Panel orders centralized pretrial proceedings in NSF cases

March 20, 2008

The discovery process for more than 60 federal lawsuits alleging a connection between cases of nephrogenic systemic fibrosis and gadolinium-based MR contrast agents will be consolidated at a single district court in Ohio, according to a U.S. judicial panel. Centralization will accelerate the discovery process and give plaintiffs access to a wider pool of pretrial information.

The discovery process for more than 60 federal lawsuits alleging a connection between cases of nephrogenic systemic fibrosis and gadolinium-based MR contrast agents will be consolidated at a single district court in Ohio, according to a U.S. judicial panel. Centralization will accelerate the discovery process and give plaintiffs access to a wider pool of pretrial information.

As of late February, 66 federal cases had been filed on behalf of patients with renal failure who allege that gadolinium-based contrast agents triggered NSF, a life-threatening skin condition. In early March, a California couple filed a suit in the U.S. District Court for the Northern District of California against several contrast agent developers.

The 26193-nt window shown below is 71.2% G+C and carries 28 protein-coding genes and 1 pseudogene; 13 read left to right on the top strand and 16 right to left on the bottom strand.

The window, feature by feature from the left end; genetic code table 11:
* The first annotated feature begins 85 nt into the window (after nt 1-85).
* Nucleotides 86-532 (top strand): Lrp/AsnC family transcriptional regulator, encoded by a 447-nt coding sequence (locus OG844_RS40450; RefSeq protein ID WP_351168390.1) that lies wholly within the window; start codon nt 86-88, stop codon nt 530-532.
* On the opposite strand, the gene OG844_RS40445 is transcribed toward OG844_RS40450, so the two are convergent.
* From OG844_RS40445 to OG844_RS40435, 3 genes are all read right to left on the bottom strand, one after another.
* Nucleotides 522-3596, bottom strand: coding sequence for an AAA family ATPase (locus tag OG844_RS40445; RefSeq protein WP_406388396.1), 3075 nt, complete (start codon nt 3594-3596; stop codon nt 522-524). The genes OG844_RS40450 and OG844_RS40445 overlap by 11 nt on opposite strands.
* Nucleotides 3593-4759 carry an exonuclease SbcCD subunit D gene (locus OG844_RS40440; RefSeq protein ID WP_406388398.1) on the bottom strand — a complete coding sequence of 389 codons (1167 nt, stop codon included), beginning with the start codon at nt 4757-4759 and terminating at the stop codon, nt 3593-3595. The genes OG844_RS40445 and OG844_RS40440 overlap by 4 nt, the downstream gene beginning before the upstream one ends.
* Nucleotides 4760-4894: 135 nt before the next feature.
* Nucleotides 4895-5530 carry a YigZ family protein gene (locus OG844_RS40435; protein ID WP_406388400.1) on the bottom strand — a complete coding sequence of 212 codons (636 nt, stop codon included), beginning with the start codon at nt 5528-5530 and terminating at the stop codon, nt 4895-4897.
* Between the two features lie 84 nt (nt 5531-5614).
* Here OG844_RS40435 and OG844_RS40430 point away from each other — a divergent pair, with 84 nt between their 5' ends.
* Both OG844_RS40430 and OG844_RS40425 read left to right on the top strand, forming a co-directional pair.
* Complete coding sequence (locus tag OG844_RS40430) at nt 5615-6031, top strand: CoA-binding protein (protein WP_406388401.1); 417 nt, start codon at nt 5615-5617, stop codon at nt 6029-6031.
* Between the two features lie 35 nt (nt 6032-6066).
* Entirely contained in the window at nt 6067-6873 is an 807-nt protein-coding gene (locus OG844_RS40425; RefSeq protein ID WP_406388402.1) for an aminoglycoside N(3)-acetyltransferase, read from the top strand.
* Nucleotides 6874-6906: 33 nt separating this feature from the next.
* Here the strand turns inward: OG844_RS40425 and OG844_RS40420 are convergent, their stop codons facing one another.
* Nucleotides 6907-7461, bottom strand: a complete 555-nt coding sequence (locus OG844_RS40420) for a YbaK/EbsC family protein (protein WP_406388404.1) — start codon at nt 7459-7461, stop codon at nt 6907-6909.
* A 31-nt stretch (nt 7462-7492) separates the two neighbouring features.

The U.S. judicial panel on multidistrict litigation issued the transfer order MDL No. 1909 on Feb. 28, placing oversight of the pretrial process in the hands of Judge Dan A. Polster at the U.S. District Court, Northern District of Ohio. The Ohio court was chosen because the district provides a relatively central forum for this nationwide litigation, according to the panel's written order.

In the written order, the panel noted that defendants, including GE Healthcare (Omniscan) and Bayer Healthcare Pharmaceuticals (Magnevist), objected to the centralization of the discovery process. The defendants argued that because each contrast agent has a unique formulation, global discovery would impinge upon the due process rights of the individual companies, according to the transfer order.

The defendants also said that the majority of cases were against GE Healthcare and that not enough lawsuits were filed against the other manufacturers - such as Bracco (ProHance and MultiHance) and Covidien (OptiMark) - to merit the consolidation of discovery.

But the panel was not persuaded by these arguments. Instead, they wrote that placing all the cases before a single judge would expedite the discovery process and allow the plaintiffs to share relevant information.

The order is a victory for all parties involved in the cases, said attorney John Dalimonte of Karon & Dalimonte in Boston.

"The purpose of having a consolidated action is to streamline litigation, avoid duplicative discovery, prevent inconsistent pretrial rulings, and conserve the resources of the parties, their counsels, and the judiciary system." said Dalimonte in an interview with Diagnostic Imaging.

Dalimonte is representing a number of plaintiffs in the NSF lawsuits.